I have been promising this for a while now, and every time I sit down and begin, something interrupts me.
So here it is, the Dramatic whisky guide to food matching with malt. Good timing actually, because most people will reach for a bottle at some point over the next two weeks, and I bet you it is after the meal, which is such a shame.
Remember, the whole idea of a sherry at the beginning of a meal is to increase saliva, get the digestion juices flowing so to speak, so a dry or even salt/mineral whisky will do just that and lets face it- far tastier than sherry!
My choices this year for canapes at events have been things like:
Oak smoked brown trout
Wild mushroom tartlets
Poached quails egg with truffle dressing
Seared tuna with wasabi
Grilled chorizo and Scallop
crumbled parmesan and basil
All of the above are designed to enliven the palate with either spice, citrus or earth flavours and all can be underpinned with a similar whisky. I would always choose something which has been aged in virgin oak (not contained any other spirit prior) such as The Glenlivet 15 yr old French Oak Reserve with its lively spice notes and mineral finish or the Bunnahabhain Darach Ur (which means new wood in Gaelic) or Auchentoshan Classic which although is not from new wood, has light white peach notes (think peach Bellini) and compliments pastry and citrus well.
Always a tricky one to get people’s heads around, but actually, richer cream based soups or ones from roasted veggies work well with deeper malts.
Roasted red pepper
You can split these into two different style of malt: Creamy and rounded or rich and earthy. Both styles will actually work well with the above soups, but I also like using something with a citrus lift to cut through cream. Jura Superstition is ideal with creamier fish based soups such as Skink, and the light smoke lifts the dish wonderfully. Dalmore 15 and Glenfiddich 15 both work with those sweeter style or earthy soup such as the red pepper and carrot, giving subtle weight behind the richer flavours. The use of sherry cask with Dalmore helps bring rounded spice of mace and roasted fruit whilst the unique Solera system employed on the Glenfiddich 15 adds a similar richness and a deeper Christmas cake note without being to over sweet.
The main event
Now, I know its christmas, but the idea was to do this feature for any meal, or at least for a range of foods. Lets avoid turkey-please! and think about the main foodstuffs that we can enjoy here.
Roast chicken, mash and rich gravy
Steak, chips and red wine jus
Halibut with cream sauce and green beans
Venison, spinach and redcurrent jus
Stir fry vegetables chilli seasoned with soy
There are a number of drams to choose from , but he main meal is often the richest, even in terms of a fish dish there is normally a heavier butter or cream combination. Even the stir fry has a heady character with the soy and chili so what to choose? Well, the white dishes (chicken and fish) I would grab a bottle of Scapa 16, Glenrothes Select Reserve or Old Pulteny 17 year old (my personal favourite) all are great drams with a little salty bite and light citrus backbone and light warming vanilla in contrast. Most of the Glentrothes range will offer this but less salty and more nutty that the other two. For the meat dishes, go bold- Aberlour A’Bunadh, Glenlivet 18, Fettercairn Fior or Springbank 15 all offer good body with different traits such as a slight olive note to the Springbank, or the rich leather and polished wood of the a’Bunadh. For the stir fry with chilli, grab the Springbank again, or maybe even a Bladnoch Distiller Choice or a Highland Park 12 to cut through the heat but compliment the soy.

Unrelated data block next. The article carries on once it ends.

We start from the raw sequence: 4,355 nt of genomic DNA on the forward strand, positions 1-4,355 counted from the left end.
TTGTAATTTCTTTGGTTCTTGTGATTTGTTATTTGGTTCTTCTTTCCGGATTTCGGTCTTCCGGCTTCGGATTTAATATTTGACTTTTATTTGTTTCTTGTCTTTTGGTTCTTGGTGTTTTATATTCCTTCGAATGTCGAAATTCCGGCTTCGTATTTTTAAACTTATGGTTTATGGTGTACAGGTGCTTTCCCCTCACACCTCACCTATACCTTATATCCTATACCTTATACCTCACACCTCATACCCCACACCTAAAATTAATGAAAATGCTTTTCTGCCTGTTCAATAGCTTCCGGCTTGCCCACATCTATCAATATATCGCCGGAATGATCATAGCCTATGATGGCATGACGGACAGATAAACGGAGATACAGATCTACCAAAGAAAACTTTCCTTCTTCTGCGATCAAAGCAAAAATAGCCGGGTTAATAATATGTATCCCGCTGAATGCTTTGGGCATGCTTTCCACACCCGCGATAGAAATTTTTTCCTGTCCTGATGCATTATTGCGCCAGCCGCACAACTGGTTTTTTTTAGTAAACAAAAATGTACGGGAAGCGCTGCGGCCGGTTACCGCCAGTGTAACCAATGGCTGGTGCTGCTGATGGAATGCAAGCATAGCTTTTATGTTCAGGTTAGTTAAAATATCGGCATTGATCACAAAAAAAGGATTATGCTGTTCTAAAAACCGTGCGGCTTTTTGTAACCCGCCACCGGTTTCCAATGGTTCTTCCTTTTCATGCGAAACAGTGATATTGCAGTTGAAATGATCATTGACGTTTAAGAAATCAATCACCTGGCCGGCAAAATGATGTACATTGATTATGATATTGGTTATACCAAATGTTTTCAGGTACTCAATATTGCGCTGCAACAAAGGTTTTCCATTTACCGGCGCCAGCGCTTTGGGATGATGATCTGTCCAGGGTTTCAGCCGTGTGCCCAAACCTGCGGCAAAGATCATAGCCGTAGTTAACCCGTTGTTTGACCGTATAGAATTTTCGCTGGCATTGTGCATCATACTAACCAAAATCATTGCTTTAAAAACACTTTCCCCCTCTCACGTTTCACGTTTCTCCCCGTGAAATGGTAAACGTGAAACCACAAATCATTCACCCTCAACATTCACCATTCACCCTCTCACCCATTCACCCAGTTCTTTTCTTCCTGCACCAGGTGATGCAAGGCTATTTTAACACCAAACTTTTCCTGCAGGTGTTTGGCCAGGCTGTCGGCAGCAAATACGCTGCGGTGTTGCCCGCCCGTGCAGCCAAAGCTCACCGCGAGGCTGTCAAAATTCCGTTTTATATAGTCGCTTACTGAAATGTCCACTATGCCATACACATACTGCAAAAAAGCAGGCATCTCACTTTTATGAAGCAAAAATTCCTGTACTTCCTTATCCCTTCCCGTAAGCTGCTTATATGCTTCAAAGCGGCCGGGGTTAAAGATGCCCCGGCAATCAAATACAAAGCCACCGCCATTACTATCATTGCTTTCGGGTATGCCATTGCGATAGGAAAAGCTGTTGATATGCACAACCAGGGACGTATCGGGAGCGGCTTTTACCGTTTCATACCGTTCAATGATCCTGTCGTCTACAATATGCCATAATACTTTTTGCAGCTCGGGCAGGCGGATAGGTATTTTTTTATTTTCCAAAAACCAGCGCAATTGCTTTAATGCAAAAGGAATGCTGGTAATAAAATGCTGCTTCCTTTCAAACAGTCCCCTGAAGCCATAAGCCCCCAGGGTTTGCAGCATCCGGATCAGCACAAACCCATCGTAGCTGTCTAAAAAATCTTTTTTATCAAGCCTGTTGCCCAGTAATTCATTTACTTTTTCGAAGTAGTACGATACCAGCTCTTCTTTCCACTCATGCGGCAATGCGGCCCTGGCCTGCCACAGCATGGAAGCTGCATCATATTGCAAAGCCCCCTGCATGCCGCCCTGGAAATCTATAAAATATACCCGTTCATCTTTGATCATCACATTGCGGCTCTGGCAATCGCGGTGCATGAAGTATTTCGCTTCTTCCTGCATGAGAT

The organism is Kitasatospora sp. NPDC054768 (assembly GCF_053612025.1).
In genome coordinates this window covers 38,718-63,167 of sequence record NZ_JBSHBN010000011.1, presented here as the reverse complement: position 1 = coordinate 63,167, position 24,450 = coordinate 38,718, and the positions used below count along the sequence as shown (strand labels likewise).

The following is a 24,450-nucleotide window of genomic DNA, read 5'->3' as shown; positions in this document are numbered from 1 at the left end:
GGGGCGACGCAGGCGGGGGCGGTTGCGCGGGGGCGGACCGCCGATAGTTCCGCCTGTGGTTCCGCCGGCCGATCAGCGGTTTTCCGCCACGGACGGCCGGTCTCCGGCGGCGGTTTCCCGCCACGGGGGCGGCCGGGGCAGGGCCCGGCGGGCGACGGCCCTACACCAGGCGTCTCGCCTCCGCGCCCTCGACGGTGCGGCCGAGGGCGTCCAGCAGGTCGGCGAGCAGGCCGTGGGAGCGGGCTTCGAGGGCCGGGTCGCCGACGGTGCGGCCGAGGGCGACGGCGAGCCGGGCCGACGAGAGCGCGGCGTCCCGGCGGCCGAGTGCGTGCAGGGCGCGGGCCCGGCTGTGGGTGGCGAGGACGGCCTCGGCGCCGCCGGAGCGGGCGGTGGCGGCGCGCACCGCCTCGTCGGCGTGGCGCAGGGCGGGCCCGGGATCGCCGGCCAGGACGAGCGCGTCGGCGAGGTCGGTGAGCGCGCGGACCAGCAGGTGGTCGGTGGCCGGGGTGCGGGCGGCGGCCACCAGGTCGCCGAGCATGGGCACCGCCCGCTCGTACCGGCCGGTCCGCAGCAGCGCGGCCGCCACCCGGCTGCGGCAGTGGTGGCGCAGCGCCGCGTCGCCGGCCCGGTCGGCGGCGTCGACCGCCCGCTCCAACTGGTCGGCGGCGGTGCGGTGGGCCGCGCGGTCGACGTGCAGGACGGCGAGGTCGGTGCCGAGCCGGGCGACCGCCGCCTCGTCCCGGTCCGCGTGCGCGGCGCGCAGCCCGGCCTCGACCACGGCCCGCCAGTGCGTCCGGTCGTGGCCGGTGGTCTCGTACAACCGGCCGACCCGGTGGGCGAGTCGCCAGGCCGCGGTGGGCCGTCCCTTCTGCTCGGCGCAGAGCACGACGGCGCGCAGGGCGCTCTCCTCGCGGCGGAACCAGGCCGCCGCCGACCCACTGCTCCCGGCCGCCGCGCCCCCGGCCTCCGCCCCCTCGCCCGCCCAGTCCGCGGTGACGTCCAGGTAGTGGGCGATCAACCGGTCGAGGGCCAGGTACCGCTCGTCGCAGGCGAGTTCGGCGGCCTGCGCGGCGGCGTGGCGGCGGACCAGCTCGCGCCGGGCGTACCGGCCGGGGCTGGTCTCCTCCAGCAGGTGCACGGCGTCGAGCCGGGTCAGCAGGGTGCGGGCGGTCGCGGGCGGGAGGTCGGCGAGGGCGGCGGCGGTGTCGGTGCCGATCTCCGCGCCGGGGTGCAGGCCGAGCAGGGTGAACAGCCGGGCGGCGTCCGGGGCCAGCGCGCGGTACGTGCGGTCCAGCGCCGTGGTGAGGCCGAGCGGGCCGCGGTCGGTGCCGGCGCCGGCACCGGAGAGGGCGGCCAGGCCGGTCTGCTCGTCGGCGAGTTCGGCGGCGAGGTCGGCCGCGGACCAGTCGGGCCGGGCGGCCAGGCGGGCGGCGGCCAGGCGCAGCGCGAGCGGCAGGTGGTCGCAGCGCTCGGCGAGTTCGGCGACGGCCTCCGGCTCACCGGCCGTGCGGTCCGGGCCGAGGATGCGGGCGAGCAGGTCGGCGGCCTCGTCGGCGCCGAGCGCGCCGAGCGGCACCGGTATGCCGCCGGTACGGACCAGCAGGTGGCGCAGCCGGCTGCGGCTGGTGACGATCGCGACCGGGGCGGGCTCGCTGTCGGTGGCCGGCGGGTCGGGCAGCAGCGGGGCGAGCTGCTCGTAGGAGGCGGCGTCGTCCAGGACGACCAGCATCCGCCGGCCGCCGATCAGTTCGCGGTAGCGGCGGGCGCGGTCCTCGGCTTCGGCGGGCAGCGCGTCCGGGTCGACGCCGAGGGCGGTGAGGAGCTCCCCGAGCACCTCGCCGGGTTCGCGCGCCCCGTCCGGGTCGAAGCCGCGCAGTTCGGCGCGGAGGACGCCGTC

Sticky and Sweet
And onto the puddings. Again, the variety of desserts to choose from are vast, cold ice cream, light lemon posset, or sticky toffee pudding? Well, I like to compliment any type of dessert with a nutty orange malt, something that simply crates a warm caramel feel that basically any sweet taste will work well with.
Cheese and the rest (coffee if you must )
Cheese, seems like we only ever tried to match it with port and wine…but hold on, surely this is actually one of the better matches for whisky? all that cream, lactose, dairy fats (yup, there isn’t much that’s good about it other than the taste!) is crying out for something with good alcohol content to rinse the palate and clean the taste buds. Enter stage left-WHISKY!
And there are even some I would recommend to cover all of the above- Balvenie 17 Peated cask whilst it is still available, Glemorangie Quinta Ruban (port finish) and Whyte & Mackay 22 yr old (yes I know- but have you tried it? its awesome!)
Now, the last remaining pairing would be whilst you sit back and try to digest your own body weight- but you still can’t help reaching over for the box of Charbonnel et Walker chocolates you were given from Santa… and it would be foolish of me to divulge the amazing pairings that’s work here, so why not sign up for some of the Dramatic Whisky - Whisky and Chocolate classes held throughout January, February and March in London and get first hand experience of this divine combination - you could cycle there to work off the Christmas excess!